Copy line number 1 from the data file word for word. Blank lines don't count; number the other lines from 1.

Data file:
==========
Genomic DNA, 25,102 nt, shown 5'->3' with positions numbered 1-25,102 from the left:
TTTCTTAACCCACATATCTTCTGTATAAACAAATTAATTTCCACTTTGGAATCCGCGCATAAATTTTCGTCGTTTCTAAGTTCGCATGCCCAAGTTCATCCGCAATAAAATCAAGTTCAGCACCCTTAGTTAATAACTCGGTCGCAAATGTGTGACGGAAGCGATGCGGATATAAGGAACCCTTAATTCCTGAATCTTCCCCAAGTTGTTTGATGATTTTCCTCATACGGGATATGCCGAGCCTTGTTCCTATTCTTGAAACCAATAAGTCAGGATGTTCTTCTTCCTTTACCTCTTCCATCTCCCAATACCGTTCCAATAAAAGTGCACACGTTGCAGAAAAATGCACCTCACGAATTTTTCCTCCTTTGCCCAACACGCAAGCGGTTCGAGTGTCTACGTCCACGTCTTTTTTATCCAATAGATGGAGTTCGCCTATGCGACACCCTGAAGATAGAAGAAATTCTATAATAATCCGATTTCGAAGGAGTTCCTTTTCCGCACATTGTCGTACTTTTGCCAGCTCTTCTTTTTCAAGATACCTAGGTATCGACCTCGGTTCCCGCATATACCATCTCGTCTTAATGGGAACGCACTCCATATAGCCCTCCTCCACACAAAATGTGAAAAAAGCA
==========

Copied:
Genomic DNA, 25,102 nt, shown 5'->3' with positions numbered 1-25,102 from the left: